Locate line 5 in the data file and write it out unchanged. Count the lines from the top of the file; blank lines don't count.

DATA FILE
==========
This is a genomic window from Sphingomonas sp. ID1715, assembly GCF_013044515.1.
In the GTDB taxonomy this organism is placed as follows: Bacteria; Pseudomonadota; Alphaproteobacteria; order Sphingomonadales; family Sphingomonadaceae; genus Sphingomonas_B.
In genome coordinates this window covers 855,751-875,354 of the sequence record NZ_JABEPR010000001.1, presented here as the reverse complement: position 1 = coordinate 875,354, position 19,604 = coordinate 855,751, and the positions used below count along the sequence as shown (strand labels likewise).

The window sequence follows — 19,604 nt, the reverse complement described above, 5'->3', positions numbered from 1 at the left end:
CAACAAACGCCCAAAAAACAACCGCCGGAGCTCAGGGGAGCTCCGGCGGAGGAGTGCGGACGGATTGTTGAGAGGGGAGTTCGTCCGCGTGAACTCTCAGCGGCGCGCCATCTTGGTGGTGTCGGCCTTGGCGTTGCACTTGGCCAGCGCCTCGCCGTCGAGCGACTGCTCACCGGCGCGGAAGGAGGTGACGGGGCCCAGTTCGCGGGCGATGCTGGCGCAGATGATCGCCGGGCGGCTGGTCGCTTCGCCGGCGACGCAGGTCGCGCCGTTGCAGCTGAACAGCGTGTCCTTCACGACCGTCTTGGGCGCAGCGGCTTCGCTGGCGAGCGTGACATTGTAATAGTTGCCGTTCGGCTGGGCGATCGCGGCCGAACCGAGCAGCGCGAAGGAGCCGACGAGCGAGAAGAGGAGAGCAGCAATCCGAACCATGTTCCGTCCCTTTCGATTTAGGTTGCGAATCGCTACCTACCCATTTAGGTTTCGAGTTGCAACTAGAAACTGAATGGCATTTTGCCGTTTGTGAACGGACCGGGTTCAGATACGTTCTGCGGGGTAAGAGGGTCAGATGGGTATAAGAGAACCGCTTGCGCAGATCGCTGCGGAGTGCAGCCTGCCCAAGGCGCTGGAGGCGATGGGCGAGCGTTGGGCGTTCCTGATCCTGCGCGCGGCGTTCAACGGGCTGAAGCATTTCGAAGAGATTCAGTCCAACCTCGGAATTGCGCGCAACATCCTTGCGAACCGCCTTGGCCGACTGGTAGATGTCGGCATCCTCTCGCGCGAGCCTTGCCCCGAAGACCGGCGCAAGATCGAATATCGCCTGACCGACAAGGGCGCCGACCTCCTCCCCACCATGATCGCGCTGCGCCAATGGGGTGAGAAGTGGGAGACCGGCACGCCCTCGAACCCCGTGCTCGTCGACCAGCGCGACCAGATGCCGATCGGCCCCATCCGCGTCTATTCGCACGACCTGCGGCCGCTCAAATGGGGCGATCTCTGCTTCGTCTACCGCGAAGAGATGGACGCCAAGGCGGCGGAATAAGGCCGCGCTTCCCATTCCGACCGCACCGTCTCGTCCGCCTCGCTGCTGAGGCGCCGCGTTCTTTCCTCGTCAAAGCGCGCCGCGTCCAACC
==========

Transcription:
CAACAAACGCCCAAAAAACAACCGCCGGAGCTCAGGGGAGCTCCGGCGGAGGAGTGCGGACGGATTGTTGAGAGGGGAGTTCGTCCGCGTGAACTCTCAGCGGCGCGCCATCTTGGTGGTGTCGGCCTTGGCGTTGCACTTGGCCAGCGCCTCGCCGTCGAGCGACTGCTCACCGGCGCGGAAGGAGGTGACGGGGCCCAGTTCGCGGGCGATGCTGGCGCAGATGATCGCCGGGCGGCTGGTCGCTTCGCCGGCGACGCAGGTCGCGCCGTTGCAGCTGAACAGCGTGTCCTTCACGACCGTCTTGGGCGCAGCGGCTTCGCTGGCGAGCGTGACATTGTAATAGTTGCCGTTCGGCTGGGCGATCGCGGCCGAACCGAGCAGCGCGAAGGAGCCGACGAGCGAGAAGAGGAGAGCAGCAATCCGAACCATGTTCCGTCCCTTTCGATTTAGGTTGCGAATCGCTACCTACCCATTTAGGTTTCGAGTTGCAACTAGAAACTGAATGGCATTTTGCCGTTTGTGAACGGACCGGGTTCAGATACGTTCTGCGGGGTAAGAGGGTCAGATGGGTATAAGAGAACCGCTTGCGCAGATCGCTGCGGAGTGCAGCCTGCCCAAGGCGCTGGAGGCGATGGGCGAGCGTTGGGCGTTCCTGATCCTGCGCGCGGCGTTCAACGGGCTGAAGCATTTCGAAGAGATTCAGTCCAACCTCGGAATTGCGCGCAACATCCTTGCGAACCGCCTTGGCCGACTGGTAGATGTCGGCATCCTCTCGCGCGAGCCTTGCCCCGAAGACCGGCGCAAGATCGAATATCGCCTGACCGACAAGGGCGCCGACCTCCTCCCCACCATGATCGCGCTGCGCCAATGGGGTGAGAAGTGGGAGACCGGCACGCCCTCGAACCCCGTGCTCGTCGACCAGCGCGACCAGATGCCGATCGGCCCCATCCGCGTCTATTCGCACGACCTGCGGCCGCTCAAATGGGGCGATCTCTGCTTCGTCTACCGCGAAGAGATGGACGCCAAGGCGGCGGAATAAGGCCGCGCTTCCCATTCCGACCGCACCGTCTCGTCCGCCTCGCTGCTGAGGCGCCGCGTTCTTTCCTCGTCAAAGCGCGCCGCGTCCAACC